The term refrigeration means cooling a space, substance or system to lower and/or maintain its temperature below the ambient one (while the removed heat is rejected at a higher temperature). In other words, refrigeration is artificial (human-made) cooling. Energy in the form of heat is removed from a low-temperature reservoir and transferred to a high-temperature reservoir. The work of energy transfer is traditionally driven by mechanical means, but can also be driven by heat, magnetism, electricity, laser, or other means. Refrigeration has many applications, including household refrigerators, industrial freezers, cryogenics, and air conditioning. Heat pumps may use the heat output of the refrigeration process, and also may be designed to be reversible, but are otherwise similar to air conditioning units.
Refrigeration has had a large impact on industry, lifestyle, agriculture, and settlement patterns. The idea of preserving food dates back to at least the ancient Roman and Chinese empires. However, mechanical refrigeration technology has rapidly evolved in the last century, from ice harvesting to temperature-controlled rail cars. The introduction of refrigerated rail cars contributed to the westward expansion of the United States, allowing settlement in areas that were not on main transport channels such as rivers, harbors, or valley trails. Settlements were also developing in infertile parts of the country, filled with newly discovered natural resources.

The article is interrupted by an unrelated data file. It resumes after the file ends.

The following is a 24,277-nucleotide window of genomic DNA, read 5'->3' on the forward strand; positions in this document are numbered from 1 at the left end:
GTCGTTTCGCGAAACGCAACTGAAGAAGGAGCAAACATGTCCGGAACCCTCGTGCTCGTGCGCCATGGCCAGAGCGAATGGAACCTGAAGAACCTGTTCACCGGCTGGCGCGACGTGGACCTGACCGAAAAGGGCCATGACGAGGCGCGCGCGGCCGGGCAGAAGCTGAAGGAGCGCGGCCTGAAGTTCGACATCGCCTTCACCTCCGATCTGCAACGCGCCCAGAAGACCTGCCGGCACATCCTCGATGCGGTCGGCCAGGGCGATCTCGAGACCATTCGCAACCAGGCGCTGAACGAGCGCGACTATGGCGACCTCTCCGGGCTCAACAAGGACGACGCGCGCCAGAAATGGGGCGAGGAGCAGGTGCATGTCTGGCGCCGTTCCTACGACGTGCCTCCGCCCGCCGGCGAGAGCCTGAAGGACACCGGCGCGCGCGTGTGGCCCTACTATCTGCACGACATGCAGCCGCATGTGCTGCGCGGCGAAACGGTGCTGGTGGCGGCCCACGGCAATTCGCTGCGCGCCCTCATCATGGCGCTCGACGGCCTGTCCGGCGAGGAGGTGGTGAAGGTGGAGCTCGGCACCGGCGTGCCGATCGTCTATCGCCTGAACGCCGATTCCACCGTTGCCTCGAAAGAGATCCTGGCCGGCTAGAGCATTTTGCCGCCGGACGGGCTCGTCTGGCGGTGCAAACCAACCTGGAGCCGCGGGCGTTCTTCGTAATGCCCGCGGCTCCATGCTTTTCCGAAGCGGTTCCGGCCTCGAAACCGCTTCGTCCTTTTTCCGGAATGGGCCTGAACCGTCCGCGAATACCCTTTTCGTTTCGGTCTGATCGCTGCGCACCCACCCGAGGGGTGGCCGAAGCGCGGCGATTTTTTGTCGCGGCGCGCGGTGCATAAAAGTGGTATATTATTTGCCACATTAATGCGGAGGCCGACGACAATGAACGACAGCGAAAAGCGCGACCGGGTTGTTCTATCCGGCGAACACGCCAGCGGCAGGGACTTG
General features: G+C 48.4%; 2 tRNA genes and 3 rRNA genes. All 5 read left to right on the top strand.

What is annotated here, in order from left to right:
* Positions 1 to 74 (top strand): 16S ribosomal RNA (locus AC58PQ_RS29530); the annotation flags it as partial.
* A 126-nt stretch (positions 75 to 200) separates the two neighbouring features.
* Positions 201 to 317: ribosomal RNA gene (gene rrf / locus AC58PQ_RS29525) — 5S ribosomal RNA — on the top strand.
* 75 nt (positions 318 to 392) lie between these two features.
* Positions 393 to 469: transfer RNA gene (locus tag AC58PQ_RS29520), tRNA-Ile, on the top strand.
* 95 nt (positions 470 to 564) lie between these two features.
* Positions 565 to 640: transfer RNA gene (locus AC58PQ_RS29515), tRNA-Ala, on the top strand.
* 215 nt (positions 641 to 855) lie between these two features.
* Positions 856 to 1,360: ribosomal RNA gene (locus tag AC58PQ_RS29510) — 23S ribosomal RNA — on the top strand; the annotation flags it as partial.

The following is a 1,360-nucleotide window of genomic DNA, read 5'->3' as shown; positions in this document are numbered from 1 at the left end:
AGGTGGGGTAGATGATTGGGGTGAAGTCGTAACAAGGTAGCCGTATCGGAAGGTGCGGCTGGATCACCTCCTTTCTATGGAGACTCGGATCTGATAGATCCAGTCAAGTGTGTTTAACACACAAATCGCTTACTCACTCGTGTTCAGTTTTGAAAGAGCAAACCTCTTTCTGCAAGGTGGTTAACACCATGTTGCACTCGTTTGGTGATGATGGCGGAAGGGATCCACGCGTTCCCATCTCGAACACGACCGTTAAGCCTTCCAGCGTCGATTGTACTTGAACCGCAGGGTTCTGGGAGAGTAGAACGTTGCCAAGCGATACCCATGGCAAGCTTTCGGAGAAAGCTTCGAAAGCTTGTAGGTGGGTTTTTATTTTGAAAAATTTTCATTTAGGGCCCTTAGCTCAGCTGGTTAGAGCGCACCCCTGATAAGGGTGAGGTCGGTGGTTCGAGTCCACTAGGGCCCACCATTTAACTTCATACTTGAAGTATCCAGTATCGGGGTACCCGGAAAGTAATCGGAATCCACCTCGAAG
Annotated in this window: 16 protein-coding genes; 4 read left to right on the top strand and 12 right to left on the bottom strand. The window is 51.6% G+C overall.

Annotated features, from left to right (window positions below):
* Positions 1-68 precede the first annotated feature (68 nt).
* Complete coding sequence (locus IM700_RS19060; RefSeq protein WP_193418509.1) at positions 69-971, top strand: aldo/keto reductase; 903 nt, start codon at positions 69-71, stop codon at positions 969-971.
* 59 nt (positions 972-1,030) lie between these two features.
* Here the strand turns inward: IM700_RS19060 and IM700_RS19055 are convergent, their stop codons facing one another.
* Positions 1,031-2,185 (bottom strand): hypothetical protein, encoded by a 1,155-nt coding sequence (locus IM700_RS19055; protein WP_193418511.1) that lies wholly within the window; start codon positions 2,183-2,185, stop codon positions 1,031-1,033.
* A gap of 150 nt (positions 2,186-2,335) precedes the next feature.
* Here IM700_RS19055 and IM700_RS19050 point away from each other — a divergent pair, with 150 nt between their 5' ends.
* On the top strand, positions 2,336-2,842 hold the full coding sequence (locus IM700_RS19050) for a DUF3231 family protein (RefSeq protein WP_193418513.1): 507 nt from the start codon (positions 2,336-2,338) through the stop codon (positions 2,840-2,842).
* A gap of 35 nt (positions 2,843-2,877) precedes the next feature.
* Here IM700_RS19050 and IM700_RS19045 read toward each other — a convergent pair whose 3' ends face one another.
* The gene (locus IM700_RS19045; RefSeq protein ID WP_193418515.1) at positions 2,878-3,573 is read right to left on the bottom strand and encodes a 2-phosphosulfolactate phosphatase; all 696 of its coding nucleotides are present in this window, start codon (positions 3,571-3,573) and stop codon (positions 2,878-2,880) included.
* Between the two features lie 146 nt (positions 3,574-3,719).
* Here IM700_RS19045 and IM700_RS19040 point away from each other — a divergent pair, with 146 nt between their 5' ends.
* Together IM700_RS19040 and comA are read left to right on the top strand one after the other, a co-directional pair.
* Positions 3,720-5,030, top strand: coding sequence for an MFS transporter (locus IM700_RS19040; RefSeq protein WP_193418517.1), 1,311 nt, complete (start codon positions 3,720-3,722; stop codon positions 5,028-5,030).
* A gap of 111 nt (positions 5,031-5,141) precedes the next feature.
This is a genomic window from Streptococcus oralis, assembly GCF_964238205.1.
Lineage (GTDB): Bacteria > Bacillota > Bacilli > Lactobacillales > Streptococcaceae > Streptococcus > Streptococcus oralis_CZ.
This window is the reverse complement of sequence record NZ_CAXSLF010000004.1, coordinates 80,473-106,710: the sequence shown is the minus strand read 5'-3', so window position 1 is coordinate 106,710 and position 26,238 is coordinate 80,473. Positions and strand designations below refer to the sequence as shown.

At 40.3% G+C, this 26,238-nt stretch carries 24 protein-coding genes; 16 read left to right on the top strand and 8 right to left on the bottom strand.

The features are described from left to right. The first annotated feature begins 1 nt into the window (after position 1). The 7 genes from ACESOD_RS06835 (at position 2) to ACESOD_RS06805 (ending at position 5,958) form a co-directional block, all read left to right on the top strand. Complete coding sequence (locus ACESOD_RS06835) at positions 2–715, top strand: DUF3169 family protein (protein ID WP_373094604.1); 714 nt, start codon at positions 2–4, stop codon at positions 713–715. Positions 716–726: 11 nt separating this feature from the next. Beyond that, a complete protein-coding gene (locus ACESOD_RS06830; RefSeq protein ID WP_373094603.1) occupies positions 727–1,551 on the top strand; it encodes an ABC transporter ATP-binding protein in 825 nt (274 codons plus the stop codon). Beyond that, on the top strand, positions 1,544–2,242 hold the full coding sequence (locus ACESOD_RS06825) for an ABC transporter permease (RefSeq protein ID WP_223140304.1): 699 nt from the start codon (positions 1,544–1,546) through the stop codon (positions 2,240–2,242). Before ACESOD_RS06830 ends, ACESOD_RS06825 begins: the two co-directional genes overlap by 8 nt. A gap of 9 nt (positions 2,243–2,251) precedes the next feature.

These new settlement patterns sparked the building of large cities which are able to thrive in areas that were otherwise thought to be inhospitable, such as Houston, Texas, and Las Vegas, Nevada. In most developed countries, cities are heavily dependent upon refrigeration in supermarkets in order to obtain their food for daily consumption. The increase in food sources has led to a larger concentration of agricultural sales coming from a smaller percentage of farms. Farms today have a much larger output per person in comparison to the late 1800s. This has resulted in new food sources available to entire populations, which has had a large impact on the nutrition of society.